Righteous Faith

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And Abram said, “You have given me no offspring, and so a slave born in my house is to be my heir.”  But the word of the LORD came to him, “This man shall not be your heir; no one but your very own issue shall be your heir.”  He brought him outside and said, “Look toward heaven and count the stars, if you are able to count them.” Then he said to him, “So shall your descendants be.”  And he believed the LORD; and the LORD reckoned it to him as righteousness (Genesis 15:3-6 NRS).


Abram is confronted with a promise that would not be considered possible had it not come from God.  Even faced with an impossible promise, Abram believes God, and because of this, he is reckoned to be righteous by God.  Righteous faith is that which, while surrounded by the looming darkness of reality, is willing to see the light of promise and believe that which is otherwise impossible.


(Image courtesy of bible-history.com)

Like parting of the Red Sea, God’s faithful are asked to walk through the dark waters of uncertainly with the looming threat of failure.  Those walls of water could have caved in at any moment.  It was God alone that held the waters back from God’s people as they journeyed to the other side.  Maybe they could see a glimmer of light at the end.  That promise that there was somewhere else waiting for them.  As Christians, we are called to hear God’s promise, the promise of Jesus Christ that faith will have its fulfillment at the Resurrection.  The picture Christ’s words paint is filled with times of trial, darkness, threat and peril, but there is also hope.  We hold on to that hope as we traverse this life and use it as a source of strength for all the threats the world throws at us for our belief in that which it calls unfounded.

When you believe what God has promised to God’s faithful, and you believe without any cause to do so, you have righteous faith as Abram did.  Some Christians ask for proof.  They search for holy grails, lost arks, hidden tombs.  They desire relics, mysterious shrouds, and tangible evidence of miracles.  All this at the urging of the world.  Abram had no children and a barren wife.  He had no reason to believe what God promised to him other than God telling him so.  It was not the plausibility of the promise but the strength of the one who gave it.  If God were to tell you that tomorrow the world would be upside down, despite the scientific challenges, would you believe because it was God who told you?  How about God promising that God would always be with you, never forsake you?  Or what about Jesus promising that despite all the trouble one undertakes in being a disciple, that the reward for faith is greater than we can possibly imagine?  Which is hardest to believe?  Which one is the hardest to live?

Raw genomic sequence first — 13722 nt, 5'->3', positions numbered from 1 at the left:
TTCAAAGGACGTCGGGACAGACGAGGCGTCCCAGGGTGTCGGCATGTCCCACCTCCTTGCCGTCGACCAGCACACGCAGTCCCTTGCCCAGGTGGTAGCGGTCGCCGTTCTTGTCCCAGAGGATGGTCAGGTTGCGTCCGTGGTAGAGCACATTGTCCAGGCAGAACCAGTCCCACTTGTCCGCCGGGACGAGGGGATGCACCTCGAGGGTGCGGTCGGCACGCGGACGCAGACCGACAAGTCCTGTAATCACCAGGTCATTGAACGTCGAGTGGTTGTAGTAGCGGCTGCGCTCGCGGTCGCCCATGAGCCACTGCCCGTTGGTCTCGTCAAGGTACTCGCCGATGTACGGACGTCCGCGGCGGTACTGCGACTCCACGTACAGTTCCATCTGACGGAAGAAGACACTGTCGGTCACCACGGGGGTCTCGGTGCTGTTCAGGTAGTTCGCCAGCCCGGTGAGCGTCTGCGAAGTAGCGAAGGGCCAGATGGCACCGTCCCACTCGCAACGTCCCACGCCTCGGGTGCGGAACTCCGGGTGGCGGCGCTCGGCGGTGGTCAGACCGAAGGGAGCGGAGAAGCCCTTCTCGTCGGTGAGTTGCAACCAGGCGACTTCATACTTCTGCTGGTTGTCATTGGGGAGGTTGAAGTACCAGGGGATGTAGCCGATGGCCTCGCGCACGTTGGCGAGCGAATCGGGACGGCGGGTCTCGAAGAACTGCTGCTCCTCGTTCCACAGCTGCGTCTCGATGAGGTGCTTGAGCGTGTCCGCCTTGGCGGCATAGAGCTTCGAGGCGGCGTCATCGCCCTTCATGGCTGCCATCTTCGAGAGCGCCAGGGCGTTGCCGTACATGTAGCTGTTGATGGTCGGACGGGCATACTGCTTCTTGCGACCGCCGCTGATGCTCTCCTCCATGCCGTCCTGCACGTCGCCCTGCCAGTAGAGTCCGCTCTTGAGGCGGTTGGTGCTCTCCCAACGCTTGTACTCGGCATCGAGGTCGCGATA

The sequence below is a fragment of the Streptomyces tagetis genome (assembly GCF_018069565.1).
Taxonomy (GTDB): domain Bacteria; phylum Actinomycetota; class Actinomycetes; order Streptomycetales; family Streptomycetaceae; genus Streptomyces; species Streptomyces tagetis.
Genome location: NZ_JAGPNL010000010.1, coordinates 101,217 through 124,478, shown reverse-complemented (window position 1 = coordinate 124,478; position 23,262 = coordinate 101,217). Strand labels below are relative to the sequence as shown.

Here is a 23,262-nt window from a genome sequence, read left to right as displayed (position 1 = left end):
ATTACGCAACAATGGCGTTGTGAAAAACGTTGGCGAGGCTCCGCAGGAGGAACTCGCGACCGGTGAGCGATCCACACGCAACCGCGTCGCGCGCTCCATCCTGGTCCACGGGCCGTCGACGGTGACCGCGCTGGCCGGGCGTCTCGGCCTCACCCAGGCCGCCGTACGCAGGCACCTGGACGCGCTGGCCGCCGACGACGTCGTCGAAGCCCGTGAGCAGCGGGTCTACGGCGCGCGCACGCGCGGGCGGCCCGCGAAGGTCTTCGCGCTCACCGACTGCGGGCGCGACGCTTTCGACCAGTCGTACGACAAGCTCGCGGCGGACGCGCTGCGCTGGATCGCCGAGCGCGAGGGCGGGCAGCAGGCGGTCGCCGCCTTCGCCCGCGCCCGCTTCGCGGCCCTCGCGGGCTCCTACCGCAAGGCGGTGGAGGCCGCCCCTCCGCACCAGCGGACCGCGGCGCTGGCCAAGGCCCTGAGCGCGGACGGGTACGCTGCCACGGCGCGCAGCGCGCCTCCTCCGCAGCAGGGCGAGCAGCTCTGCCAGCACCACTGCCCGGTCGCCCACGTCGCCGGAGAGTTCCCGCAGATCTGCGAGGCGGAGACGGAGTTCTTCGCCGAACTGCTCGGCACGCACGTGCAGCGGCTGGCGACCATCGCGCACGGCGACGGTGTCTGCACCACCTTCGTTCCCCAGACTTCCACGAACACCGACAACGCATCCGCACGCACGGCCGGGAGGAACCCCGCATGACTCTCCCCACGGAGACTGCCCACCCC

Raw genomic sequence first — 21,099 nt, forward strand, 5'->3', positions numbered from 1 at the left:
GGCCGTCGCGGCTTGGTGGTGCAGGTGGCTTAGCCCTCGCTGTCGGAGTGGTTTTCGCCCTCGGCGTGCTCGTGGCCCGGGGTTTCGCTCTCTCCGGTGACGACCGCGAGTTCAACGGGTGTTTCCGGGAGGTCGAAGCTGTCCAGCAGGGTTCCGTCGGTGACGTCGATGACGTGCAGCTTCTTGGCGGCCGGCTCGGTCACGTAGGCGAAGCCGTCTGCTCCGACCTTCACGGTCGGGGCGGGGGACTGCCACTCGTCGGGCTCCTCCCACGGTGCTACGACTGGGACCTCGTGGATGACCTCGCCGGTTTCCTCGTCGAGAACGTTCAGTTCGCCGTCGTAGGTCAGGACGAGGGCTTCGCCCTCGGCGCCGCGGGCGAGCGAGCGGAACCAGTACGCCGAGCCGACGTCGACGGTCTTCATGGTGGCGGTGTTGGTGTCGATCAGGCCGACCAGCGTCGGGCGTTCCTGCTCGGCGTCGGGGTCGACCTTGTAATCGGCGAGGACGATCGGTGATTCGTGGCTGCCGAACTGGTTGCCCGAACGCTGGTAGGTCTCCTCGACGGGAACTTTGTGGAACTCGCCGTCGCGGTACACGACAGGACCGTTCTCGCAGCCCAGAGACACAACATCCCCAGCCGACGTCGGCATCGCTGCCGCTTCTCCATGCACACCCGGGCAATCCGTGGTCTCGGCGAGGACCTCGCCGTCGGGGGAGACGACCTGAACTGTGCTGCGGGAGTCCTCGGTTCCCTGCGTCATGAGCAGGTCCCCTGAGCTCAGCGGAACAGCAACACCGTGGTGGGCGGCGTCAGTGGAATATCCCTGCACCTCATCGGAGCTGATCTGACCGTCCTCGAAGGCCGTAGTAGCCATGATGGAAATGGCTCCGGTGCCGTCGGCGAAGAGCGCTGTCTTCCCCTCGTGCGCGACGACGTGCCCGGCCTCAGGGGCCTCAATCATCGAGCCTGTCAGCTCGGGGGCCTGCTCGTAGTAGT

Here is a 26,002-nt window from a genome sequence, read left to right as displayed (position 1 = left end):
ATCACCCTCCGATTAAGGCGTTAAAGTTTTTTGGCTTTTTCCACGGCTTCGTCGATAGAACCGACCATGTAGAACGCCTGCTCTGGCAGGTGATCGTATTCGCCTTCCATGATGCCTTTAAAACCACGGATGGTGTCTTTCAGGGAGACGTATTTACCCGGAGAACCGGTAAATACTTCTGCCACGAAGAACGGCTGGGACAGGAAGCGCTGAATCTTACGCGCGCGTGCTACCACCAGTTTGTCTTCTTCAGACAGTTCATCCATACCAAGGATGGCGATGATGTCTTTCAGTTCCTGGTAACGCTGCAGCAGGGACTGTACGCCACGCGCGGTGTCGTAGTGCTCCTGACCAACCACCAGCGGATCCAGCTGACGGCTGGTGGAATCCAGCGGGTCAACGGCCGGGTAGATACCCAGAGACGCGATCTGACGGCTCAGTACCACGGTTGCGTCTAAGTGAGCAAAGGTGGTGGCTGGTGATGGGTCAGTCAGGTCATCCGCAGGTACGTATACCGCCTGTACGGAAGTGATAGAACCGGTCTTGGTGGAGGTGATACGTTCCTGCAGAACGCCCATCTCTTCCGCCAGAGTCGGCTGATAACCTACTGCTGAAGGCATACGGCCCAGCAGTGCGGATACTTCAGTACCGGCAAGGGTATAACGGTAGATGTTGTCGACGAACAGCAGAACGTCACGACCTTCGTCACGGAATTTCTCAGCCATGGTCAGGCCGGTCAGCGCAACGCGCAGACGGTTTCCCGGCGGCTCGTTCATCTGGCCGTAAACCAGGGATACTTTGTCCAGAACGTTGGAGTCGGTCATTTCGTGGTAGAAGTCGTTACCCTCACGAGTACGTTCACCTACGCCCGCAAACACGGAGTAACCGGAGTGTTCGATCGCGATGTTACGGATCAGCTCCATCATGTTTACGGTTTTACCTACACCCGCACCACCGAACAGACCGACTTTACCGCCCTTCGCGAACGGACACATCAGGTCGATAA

To believe in spite of the world, despite the critics, despite our own concerns is righteousness.  There is no greater praise of God than to believe his word without question, even when there is cause.  To say to God before all the world, “I do not need proof.  I desire no evidence of likelihood.  I hear and I believe,” is our testimony to God’s omnipotence.  Righteous faith rebels against the demands of scientific proof, historical evidence, and rationalness when they question the validity of God and God’s promises.  Yet righteous faith does not stand in need of vindication.  It is pleased to simply stand in the presence of God.

Prayer:
God of Promise and Deliverance,
Your word is the ground upon which your faithful stand.
There is no greater source of strength.
While the world looks on with a critical eye,
May we have the faith which Abram had.
May we hear and believe,
Simply because it is you, O Lord, who speaks.
We desire to be righteous before you.
We want to possess righteous faith.
Help us to turn aside from the impulse to question you.
Instead, may we live as people of the promise.
Strengthened by the hope we have in Jesus Christ.
All else is sinking sand.
Glory to you and your holy word!
Amen.

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